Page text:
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Leake Street

George Leake (1786-1849) was a wealthy landowner in the Swan River Colony and a store keeper in Fremantle. He was the first resident Magistrate of Fremantle in 1839, and the uncle of Sir Luke Leake and George Walpole Leake.

Leake Street, in the West End of Fremantle, is one block long, running between Market and Pakenham Streets, with only the Princess Theatre building and the former Terminus/Pearlers Hotel remaining on the northern side (with Terminus parking between).

Lot Numbers

I'm guessing that, on the north side of Leake Street, the Princess Chambers part of the Princess Theatre complex is on Lots 127 and 126, and the cinema auditorium part is on Lots 125 and 124. Lots 123 and 122 are now private parking, while the former Pearlers/Terminal hotel building occupies Lots 121 and 120.
On the south side of Leake Street, it looks as though Lot 401 is occupied by shops and offices: Peggy's Sandwiches is on the corner, at 35 Market Street; Allegro Pty Ltd (Lot 402?) is in a new building at 15 Leake Street; Lot 403 is the rear of the former NAB (currently Fremantle Police Station: it is 88 High Street at the front); Marine House appears to be on part of Lot 404; the remainder of Lot 404 and all of Lot 405 are a terrace of dwellings called Olympia, at '7-11 Leake Street' according to the sign on the building; Lot 406 is vacant, and Lots 407 and 408 are occupied by the PS Art Studio and Gallery, at 22 Pakenham Street, in the former ShipStores building.

Lots 403-405 were occupied by the Olympia Roller Skating Rink (given the housing terrace its name) from 1909. According to David Coppock, it opened 11 December 1909 and closed 4 October 1913.

The southern side currently has the original building of Port School, the back door of the temporary police station (formerly a branch of the National Australia bank, in High Street), and Marine House, plus a terrace of new dwellings called Olympia.

Historian J. K. Hitchcock stayed in Leake Street in his first night in Fremantle in 1869 when he was thirteen years old. Here, writing in 1919, he describes the street in 1869:

In Leake-street the principal building was the old Race Horse Hotel, which stood just opposite where Mannering and Co.’s printery now is. The other buildings consisted of a number of cottages on each side of the street, which were built in the very early days. As time went on these tenements fell into a state of disrepair and consequently attracted only an inferior class of tenant, so that eventually the reputation of the locality stood little higher than that of the Old Establishment Yard [Marine Terrace between Collie and Essex Streets, now the site of the Esplanade Hotel], where vice and squalor were rampant. As a matter of fact, it is not so many years since a band of larrikins inhabiting this quarter earned an unenviable notoriety for their misdeeds, and were known far and wide as the ‘Leake-street Push.’ All but one of these old cottages have now disappeared from the landscape and the solitary survivor presents a striking contrast to the big brick building which now overshadows it.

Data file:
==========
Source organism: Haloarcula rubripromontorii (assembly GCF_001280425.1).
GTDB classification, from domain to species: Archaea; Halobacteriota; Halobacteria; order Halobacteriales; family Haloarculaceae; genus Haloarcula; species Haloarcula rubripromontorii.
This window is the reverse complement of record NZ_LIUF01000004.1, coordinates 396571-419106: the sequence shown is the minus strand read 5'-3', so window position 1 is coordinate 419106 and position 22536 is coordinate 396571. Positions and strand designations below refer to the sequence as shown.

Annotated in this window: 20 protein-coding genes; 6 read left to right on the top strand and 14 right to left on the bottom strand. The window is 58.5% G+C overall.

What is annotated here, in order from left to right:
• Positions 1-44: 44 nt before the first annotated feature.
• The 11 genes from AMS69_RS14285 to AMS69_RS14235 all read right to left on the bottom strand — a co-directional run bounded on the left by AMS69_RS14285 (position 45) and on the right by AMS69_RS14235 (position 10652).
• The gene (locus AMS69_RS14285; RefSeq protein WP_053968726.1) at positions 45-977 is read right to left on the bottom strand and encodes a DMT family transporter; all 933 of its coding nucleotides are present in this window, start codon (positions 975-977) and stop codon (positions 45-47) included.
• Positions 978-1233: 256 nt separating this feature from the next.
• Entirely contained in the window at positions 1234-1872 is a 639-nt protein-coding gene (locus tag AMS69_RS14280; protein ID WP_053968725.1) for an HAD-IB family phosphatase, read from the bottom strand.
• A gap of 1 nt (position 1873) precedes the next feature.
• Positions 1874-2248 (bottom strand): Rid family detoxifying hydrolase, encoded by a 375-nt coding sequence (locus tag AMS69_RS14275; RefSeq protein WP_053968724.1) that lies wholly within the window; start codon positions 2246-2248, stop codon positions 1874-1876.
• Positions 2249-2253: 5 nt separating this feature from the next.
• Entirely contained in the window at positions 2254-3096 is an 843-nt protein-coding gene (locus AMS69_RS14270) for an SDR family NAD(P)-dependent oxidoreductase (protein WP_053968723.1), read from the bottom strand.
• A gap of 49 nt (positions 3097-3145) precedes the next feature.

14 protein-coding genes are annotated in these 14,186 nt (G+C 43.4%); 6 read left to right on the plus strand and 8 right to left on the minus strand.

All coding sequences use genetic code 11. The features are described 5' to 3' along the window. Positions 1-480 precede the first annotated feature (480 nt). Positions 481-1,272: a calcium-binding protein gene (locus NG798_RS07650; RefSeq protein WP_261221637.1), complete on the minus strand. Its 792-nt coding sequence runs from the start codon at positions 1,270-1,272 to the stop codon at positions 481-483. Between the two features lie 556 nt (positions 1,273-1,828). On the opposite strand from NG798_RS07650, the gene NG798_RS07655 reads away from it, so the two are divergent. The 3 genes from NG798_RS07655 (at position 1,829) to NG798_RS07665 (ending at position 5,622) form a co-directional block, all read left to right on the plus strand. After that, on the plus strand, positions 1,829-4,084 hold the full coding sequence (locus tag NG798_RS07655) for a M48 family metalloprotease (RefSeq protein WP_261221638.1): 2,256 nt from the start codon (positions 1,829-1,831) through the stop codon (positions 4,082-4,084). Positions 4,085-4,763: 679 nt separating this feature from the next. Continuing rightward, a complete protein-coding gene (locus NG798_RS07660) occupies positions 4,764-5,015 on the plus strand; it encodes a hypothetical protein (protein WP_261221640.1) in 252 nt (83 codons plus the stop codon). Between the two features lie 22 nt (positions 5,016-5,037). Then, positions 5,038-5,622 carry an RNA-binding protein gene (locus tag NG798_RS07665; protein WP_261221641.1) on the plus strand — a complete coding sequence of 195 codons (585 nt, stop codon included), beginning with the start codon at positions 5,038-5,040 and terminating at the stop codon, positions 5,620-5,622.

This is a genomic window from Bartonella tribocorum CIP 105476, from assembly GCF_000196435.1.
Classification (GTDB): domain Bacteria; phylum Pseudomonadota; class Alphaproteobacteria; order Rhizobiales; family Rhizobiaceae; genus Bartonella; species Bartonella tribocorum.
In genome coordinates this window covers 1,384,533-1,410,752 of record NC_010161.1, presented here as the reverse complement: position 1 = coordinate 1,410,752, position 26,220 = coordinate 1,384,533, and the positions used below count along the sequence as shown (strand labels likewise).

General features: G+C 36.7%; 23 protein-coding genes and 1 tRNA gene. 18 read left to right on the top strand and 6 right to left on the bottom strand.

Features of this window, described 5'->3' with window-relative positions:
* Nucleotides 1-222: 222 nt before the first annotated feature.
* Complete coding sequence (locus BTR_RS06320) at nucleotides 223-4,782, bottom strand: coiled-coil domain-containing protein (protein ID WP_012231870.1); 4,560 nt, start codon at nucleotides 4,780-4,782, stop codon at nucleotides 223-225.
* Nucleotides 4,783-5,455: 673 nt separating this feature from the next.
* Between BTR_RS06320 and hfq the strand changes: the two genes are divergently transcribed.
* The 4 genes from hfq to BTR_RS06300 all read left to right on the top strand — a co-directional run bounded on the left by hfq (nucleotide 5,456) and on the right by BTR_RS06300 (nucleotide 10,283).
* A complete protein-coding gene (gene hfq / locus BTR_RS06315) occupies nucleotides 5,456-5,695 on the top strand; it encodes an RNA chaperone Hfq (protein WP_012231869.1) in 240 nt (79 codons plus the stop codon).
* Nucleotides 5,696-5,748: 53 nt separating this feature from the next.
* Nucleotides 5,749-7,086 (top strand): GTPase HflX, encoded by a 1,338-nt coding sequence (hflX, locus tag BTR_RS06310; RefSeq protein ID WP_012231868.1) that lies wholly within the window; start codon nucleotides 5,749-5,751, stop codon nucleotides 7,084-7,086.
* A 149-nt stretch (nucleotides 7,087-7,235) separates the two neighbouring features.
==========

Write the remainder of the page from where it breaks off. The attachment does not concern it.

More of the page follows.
The (1920s) photo of Mulligan's Providoring Company in Leake Street appears on page 197 of Old Fremantle. The source is given as 'Fremantle Providoring, Poore'. The extant two-storey building is now called Marine House. (There is another Marine House at 1 Essex Street.)

There are two panoramic photos of the northwestern corner of Fremantle CBD taken from the Town Hall, one in 1893 (or 1891 SLWA) and one in 1899, which give some idea of the development in Leake Street during that time.

This photo (dated 1893 by the Library) shows the corner of Market and Leake Streets in the bottom righthand corner. The copy above is actually from Hitchcock's 1929 History, as it is clearer. (Hitchcock's caption dates the photo as 1876!) The Library's caption reads, in part: Reference number: 4821. General notes: View of the town and the river bar in 1890s. Manning's Folly is in the right background and the jetty in the centre.
The Terminus Hotel is clearly visible at the Pakenham Street end of Leake Street, with its verandah on the upper floor. The largest building in the street, on the south (left) side would be the Fremantle Providoring Company, later called Marine House. The Race Horse Inn must be one of the buildings towards the Market Street end of Leake Street.
The sign on the corner building proclaims that it is the premises of John Jarvis, greengrocer and fruiterer.

This photo, one part of a Nixon & Merilees 1899 panorama shows less of the buildings on the north side of Leake Street, as they are obstructed by Imperial Chambers (1896) in Market Street and some large warehouses on the south side of Leake Street. The photo is from the City Library archive, no. 1753D, with this information: Fourth in a series of six photos which form a panorama of Fremantle. High Street, ending in the Round House and the Light House is at the left, with the National Hotel and the long facade of Imperial Chambers extending across to the right. On the right of Olivers (demolished for the Princess Theatre, 1912) is the Biddles Building. The harbour (1897) and North Mole is in the background.
The signage on the corner shop on Lot 127 tells us that Oliver was a tailer, who could make you a bespoke suit for 50/- (fifty shillings - A$5).

References and Links

Dowson, John 2003, Old Fremantle: Photographs 1850-1950, 2nd ed. 2004, UWAP.

Medcalf, Margaret, 1967, bio of George Leake in ADB.

Historical Panoramas: Curtin/SLWA site.

Cinema Treasures.

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Garry Gillard | New: 30 December, 2018 | Now: 18 November, 2023